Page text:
Talking out of and acting out of problems

There’s a great story in the late Stephen Covey’s 7 Habits book that I think I write about at least once every year. A man attending his seminar complained to Covey that his wife kept calling him every hour to check on him. He just couldn’t seem to get her to be reasonable. Curious, Covey asked him how they’d met.

The man sheepishly said that he’d met her at another seminar and cheated on his ex-wife.

“You can’t talk yourself out of a problem you’ve acted yourself into” – were Covey’s wise words.

It is an idea I think about every once a while. I led a discussion yesterday when we were discussing reactions to a mistake that was made in the past weeks. Our responses to it were all over the map. After we heard from everyone, however, I didn’t have any intention for us to attempt to explain away the mistake. It happened. It sucked. We learnt from it. Not everything was going to be perfect. But, we’d pick up the pieces and move on. As with these things, I just hope we have a track record of action that far exceeds the one stumble. And, besides, if we were going to right the issue in the future (and part of it was acknowledging we might not be able to), we were going to do so by acting our way out of the problem.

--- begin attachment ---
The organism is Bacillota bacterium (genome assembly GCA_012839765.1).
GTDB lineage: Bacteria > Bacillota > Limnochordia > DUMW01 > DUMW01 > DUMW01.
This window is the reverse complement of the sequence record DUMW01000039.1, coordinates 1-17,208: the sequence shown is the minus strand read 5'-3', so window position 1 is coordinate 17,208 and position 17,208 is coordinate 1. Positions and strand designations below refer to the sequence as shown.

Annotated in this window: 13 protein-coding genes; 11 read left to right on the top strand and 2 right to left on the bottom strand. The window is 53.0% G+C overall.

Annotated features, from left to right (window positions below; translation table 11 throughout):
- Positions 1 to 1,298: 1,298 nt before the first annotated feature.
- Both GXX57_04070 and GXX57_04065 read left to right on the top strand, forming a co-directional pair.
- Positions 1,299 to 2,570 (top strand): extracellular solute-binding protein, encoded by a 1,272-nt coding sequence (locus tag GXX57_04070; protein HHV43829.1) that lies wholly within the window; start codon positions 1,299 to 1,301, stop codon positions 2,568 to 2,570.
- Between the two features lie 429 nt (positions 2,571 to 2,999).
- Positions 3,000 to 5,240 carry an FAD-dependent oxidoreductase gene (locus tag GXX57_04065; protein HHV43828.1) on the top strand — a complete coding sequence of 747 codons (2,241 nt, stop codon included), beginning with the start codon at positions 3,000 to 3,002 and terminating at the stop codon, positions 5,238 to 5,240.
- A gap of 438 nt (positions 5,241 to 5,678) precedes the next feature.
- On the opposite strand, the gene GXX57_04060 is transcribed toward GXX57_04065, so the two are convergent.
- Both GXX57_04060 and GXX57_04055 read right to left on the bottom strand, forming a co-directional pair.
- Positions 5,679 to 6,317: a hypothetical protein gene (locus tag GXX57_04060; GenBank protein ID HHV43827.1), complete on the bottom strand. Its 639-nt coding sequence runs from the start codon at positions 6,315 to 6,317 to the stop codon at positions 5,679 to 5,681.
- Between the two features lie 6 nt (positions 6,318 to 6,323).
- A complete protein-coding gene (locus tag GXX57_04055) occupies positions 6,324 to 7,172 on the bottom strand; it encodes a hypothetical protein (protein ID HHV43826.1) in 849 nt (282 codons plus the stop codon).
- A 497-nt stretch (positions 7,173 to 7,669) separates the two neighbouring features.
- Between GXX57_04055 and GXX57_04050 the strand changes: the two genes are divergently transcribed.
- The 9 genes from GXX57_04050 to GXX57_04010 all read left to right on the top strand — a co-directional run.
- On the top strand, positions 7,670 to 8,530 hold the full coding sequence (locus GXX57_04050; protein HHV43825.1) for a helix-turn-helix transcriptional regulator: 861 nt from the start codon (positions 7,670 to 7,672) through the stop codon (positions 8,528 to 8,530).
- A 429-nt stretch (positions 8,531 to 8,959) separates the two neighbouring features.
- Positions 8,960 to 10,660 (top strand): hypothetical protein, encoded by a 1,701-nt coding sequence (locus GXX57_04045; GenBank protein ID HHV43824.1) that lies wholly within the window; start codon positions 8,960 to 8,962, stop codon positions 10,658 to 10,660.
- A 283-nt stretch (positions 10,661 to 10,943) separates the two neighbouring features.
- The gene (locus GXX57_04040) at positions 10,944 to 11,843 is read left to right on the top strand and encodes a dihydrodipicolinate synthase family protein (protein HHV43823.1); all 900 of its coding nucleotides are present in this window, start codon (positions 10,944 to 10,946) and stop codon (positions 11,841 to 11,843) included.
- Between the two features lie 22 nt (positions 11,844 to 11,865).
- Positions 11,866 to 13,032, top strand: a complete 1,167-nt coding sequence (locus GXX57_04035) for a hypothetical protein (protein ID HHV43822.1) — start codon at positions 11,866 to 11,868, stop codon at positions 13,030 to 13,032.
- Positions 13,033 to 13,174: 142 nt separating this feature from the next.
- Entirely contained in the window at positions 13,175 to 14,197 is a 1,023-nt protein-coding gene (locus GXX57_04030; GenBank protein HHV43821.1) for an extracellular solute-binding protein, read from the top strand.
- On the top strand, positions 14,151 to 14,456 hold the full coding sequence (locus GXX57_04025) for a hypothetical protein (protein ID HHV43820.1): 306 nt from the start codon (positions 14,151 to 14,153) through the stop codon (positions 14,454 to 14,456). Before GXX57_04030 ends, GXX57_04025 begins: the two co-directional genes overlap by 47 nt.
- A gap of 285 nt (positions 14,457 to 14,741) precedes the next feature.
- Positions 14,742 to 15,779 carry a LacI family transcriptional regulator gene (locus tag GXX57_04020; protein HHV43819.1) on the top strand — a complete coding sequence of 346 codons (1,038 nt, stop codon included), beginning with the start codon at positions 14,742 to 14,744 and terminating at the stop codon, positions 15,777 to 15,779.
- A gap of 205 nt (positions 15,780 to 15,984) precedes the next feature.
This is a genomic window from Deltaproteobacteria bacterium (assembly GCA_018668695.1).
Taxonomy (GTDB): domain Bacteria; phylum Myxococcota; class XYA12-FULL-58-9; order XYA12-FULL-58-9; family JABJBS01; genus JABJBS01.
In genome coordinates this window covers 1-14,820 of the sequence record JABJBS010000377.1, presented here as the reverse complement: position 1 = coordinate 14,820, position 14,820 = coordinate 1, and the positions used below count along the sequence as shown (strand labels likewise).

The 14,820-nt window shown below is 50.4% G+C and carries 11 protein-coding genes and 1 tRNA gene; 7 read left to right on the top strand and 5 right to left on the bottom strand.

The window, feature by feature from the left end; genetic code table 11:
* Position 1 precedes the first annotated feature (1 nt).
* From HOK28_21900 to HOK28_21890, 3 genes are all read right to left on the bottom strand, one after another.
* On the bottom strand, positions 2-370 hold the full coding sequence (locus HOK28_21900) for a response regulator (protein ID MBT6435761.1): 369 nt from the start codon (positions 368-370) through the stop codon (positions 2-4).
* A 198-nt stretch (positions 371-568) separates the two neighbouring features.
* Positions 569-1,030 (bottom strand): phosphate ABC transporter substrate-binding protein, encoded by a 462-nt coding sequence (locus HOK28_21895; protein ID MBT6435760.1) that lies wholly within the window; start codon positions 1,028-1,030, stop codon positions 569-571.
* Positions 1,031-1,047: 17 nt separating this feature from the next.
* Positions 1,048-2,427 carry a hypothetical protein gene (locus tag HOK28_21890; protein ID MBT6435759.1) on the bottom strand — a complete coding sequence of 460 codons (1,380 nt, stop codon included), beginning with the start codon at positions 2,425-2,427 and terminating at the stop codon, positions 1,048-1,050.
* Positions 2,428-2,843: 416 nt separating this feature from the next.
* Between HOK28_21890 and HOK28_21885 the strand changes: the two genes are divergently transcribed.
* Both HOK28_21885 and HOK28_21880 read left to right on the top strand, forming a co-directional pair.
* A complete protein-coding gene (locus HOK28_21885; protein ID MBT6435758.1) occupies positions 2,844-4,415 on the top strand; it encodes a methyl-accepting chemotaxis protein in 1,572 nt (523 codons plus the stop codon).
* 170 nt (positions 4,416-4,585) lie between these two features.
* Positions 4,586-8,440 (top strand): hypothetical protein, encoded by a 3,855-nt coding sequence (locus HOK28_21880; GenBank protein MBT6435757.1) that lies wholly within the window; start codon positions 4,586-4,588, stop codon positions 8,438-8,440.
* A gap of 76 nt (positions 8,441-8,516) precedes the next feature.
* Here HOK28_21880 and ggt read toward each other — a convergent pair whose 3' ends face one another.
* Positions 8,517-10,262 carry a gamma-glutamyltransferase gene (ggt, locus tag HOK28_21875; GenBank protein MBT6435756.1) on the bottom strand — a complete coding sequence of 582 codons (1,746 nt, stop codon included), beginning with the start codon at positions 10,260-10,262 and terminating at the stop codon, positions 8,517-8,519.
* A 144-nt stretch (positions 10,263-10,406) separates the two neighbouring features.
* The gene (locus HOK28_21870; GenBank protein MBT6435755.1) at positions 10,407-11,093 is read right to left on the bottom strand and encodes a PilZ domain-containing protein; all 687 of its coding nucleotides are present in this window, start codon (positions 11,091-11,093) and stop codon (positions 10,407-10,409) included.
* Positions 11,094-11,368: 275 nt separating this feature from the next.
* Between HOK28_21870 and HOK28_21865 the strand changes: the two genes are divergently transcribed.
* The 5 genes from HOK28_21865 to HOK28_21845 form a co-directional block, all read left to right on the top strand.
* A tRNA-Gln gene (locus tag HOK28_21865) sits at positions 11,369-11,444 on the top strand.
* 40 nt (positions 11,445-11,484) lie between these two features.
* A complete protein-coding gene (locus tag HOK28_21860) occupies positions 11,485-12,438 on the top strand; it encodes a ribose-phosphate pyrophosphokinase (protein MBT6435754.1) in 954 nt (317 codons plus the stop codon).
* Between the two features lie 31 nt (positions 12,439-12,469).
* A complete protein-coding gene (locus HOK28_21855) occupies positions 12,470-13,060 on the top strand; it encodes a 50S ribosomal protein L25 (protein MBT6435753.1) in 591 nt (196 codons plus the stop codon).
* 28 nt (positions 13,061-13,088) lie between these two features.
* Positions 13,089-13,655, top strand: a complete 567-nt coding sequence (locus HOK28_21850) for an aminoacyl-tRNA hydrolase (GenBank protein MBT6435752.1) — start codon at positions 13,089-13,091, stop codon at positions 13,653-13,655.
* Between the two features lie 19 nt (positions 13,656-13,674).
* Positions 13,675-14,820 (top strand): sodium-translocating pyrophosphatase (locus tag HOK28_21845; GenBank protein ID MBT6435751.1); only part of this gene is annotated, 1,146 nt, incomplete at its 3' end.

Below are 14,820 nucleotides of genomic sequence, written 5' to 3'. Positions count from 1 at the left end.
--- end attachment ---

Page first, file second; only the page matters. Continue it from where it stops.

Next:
“You can’t talk yourself out of a problem you’ve acted yourself into” is another way of saying “Don’t listen to what people say, watch what they do.” It is my belief that this understanding is a bedrock of emotional intelligence. It is a lesson I’ve learnt the hard way and is one I try to remember as I go about my days.

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